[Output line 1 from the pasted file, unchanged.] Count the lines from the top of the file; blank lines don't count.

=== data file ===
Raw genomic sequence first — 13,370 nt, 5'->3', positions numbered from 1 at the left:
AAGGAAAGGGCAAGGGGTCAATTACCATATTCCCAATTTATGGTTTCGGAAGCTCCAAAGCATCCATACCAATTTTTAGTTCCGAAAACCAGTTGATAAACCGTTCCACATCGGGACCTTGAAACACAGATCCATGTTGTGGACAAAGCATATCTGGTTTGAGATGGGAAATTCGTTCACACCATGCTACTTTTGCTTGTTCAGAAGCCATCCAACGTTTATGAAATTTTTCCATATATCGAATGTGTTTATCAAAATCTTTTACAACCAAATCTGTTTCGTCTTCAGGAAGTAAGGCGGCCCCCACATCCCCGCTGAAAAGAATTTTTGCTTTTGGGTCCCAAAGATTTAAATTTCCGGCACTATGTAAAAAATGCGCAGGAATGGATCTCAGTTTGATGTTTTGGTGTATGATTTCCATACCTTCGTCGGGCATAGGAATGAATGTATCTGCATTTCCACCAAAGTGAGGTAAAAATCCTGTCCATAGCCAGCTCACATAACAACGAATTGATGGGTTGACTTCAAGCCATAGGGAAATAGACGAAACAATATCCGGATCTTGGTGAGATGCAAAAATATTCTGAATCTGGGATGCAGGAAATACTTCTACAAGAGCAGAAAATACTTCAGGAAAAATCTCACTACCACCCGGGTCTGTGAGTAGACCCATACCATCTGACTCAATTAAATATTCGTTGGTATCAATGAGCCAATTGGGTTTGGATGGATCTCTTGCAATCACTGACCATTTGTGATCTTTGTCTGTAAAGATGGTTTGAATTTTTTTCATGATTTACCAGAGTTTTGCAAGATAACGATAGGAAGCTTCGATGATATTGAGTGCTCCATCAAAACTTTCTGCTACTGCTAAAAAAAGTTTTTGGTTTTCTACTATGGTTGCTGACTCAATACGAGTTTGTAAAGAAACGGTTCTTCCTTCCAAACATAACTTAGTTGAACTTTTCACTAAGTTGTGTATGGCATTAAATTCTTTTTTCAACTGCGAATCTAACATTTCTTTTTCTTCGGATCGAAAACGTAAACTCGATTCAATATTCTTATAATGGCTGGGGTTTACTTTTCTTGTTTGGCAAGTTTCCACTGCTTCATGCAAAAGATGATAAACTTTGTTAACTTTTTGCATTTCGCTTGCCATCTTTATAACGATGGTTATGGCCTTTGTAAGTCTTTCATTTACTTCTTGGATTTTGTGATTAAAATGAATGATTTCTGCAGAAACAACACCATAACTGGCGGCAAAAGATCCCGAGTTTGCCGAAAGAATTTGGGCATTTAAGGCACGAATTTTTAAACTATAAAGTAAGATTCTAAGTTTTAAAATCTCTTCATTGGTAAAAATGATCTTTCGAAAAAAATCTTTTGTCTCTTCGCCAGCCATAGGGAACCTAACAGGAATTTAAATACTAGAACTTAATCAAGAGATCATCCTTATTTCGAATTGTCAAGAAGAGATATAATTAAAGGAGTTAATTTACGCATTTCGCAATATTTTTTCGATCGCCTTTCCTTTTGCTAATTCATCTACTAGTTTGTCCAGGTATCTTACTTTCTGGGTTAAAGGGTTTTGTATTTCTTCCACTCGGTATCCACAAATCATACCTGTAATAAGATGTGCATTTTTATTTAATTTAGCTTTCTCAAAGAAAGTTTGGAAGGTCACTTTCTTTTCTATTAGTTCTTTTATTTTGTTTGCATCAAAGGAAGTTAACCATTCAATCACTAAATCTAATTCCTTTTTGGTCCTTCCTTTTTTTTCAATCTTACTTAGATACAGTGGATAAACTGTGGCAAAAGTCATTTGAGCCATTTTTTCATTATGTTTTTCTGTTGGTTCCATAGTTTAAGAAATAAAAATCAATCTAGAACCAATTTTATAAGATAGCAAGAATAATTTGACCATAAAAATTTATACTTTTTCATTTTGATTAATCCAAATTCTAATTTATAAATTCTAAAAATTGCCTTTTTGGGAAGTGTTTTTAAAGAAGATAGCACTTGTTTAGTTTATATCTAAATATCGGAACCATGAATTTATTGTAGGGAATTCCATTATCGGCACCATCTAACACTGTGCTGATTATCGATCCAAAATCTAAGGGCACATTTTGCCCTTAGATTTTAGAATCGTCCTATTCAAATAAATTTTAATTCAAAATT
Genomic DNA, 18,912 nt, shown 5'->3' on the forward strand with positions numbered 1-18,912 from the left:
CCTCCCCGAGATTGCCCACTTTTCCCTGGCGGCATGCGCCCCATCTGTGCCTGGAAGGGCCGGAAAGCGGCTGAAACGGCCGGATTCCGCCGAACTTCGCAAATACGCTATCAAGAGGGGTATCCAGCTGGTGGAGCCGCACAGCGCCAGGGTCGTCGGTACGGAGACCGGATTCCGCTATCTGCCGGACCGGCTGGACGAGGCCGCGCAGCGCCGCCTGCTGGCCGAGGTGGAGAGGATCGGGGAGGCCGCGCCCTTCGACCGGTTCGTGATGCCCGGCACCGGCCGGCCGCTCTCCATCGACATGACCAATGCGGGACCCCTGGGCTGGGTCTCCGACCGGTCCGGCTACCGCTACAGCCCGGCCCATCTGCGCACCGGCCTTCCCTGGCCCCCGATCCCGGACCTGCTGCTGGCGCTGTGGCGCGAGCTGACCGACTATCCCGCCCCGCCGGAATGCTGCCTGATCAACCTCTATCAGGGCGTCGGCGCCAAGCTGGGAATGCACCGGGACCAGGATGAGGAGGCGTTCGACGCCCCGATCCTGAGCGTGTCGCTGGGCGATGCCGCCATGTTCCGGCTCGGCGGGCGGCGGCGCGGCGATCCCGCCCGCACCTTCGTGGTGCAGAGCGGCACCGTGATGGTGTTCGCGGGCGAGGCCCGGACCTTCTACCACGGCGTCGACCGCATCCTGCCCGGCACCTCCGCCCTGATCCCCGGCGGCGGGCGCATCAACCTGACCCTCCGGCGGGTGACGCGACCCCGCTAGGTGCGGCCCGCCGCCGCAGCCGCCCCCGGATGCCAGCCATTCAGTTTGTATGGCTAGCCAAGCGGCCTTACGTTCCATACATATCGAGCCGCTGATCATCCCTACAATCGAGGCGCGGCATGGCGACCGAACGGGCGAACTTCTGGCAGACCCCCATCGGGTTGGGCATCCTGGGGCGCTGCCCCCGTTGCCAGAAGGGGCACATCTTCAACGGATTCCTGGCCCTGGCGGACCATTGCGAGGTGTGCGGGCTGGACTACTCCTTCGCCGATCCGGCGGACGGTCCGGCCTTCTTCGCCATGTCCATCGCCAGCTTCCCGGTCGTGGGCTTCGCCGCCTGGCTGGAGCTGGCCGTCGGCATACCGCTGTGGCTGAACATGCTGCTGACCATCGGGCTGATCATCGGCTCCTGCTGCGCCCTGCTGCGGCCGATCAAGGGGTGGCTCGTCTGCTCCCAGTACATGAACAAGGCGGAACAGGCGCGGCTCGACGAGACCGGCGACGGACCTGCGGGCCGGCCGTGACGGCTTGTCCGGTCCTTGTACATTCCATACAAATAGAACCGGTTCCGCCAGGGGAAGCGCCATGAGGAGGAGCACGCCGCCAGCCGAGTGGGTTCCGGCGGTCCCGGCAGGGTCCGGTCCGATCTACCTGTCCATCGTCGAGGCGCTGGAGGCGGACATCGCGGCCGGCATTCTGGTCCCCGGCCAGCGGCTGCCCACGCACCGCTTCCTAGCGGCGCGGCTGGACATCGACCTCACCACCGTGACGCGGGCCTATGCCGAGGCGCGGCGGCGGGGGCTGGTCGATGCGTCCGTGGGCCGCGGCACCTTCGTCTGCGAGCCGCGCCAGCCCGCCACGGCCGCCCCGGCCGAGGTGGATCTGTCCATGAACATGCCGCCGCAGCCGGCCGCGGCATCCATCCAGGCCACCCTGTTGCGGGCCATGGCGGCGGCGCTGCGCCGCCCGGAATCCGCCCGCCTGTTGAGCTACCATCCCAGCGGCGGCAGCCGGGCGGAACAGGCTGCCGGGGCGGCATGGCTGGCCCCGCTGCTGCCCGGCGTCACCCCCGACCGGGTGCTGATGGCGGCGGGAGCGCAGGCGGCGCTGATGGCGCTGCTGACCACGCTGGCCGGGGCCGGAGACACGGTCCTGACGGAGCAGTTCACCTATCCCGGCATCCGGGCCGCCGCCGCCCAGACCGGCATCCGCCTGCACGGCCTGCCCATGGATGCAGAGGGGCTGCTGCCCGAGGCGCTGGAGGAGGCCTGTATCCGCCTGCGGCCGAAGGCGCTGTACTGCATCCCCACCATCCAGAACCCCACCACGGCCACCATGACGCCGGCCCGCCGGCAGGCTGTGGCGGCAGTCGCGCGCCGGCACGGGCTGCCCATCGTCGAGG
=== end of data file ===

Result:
Raw genomic sequence first — 13,370 nt, 5'->3', positions numbered from 1 at the left: